Back on January 3, I posted that I have two preliminary goals for the new year. The first goal was to finish the manuscript for my next book and submit it to Llewellyn for consideration at PantheaCon. I am glad to say that indeed, I accomplished that goal. For a variety of reasons it takes a long time for a book to be published. I’ll let you know how this develops. The first news I’ll anxiously be awaiting is to learn if Llewellyn will accept it. The manuscript is about 40% smaller than Modern Magick and has lots of photos and illustrations, but it’s still going to be a large book. I’ll keep you informed as to how this all progresses. This will also allow those of you who have written a book, or are interested in writing a book, and are considering submitting it to Llewellyn for publication, to see what the process is like.*
Right now, I’m planning on writing one of two possible books. One would be on a unique and ancient divination system that uses simple items you can make yourself, while the other would be a fresh approach to hypnosis for healing body, mind, and spirit (of yourself and others) as well as using hypnosis as a way of enhancing your magickal practices. Write in the comments section to let me know which topic you’d prefer.
In the meantime, as I posted on January 3, my second goal…
…is to learn a new skill. I think everyone should try to learn a new skill each year. In fact, one of my beliefs is that you don’t die when you stop breathing, you die when you stop learning.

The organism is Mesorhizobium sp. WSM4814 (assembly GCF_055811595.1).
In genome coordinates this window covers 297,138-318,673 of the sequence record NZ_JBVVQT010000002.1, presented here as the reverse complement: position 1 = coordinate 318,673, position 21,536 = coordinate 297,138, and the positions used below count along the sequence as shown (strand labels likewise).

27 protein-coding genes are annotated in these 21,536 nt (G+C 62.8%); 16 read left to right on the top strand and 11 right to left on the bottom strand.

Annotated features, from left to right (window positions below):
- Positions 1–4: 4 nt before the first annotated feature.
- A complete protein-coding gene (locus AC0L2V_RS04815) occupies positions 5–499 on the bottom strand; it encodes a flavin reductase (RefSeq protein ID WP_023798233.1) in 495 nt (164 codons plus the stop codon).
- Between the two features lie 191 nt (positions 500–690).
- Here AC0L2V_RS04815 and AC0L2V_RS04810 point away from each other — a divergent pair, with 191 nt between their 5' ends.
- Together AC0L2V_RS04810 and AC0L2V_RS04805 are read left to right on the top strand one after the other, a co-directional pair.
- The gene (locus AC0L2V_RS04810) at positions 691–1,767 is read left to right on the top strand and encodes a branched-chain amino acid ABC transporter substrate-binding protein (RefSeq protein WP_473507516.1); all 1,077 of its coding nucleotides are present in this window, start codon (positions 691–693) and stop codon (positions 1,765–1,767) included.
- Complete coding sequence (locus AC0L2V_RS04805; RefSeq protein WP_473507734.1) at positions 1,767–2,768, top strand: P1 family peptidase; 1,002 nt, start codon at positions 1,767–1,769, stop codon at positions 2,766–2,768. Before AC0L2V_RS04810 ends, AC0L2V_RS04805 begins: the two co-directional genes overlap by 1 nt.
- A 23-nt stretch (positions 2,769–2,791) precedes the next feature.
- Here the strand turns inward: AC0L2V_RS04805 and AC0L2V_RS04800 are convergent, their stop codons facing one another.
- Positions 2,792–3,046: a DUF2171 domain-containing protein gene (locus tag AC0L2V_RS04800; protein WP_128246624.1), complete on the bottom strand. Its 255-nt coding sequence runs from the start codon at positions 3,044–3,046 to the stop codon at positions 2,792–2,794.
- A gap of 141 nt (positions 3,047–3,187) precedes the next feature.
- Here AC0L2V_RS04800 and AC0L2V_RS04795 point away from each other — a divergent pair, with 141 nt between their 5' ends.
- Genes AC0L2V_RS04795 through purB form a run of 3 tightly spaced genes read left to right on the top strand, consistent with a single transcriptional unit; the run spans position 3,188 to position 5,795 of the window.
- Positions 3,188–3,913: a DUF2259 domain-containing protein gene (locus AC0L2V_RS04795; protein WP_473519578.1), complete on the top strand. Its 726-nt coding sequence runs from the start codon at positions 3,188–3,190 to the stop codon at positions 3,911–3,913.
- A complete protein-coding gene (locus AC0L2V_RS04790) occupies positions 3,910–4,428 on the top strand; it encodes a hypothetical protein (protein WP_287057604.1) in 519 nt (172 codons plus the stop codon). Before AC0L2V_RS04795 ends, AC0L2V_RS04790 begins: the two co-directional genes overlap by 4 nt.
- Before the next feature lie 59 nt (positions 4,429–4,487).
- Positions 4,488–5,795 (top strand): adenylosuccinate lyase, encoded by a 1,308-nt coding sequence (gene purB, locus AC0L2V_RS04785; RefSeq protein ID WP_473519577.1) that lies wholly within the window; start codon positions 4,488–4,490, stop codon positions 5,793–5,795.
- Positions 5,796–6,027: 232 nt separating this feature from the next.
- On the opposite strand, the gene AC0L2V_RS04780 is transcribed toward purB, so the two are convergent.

This year, the new skill I want to learn is traditional Indian Head Massage. To this end I’ve acquired a mail-order course as well as a dozen books on the subject and I intend to take an in-person training.
To accomplish this goal I’ve begun re-reading a more general book, Secrets of Ayurvedic Massage by Atreya. Frankly, the book is a bit over-the-top in constantly referring the reader to other books to buy and study, and it rather sloppily meanders between oversimplification and over-complexity. The author, however, makes some good points.
One of the things he points out is that although you can learn the theory of what is called ayurvedic (ayurveda is the ancient set of natural healing systems originating in India) massage, as well as the design of its techniques, to really learn massage you need to take an in-person training. I agree with this. Although I’m trained in massage (I used to help teach shiatsu—a massage technique akin to acupressure—classes in San Diego), after I study some books and take a distance-learning training I also intend to take an in-person training.
When Meditating is not Meditation
Meditation has been a part of Western magickal and mystical practice for a long time. Three of the best books on the subject are by the late Rabbi Aryeh Kaplan. They are Meditation and the Bible, Meditation and Kabbalah, and the much more concise and practical Jewish Meditation. These books trace Western forms of meditation back over 2500 years.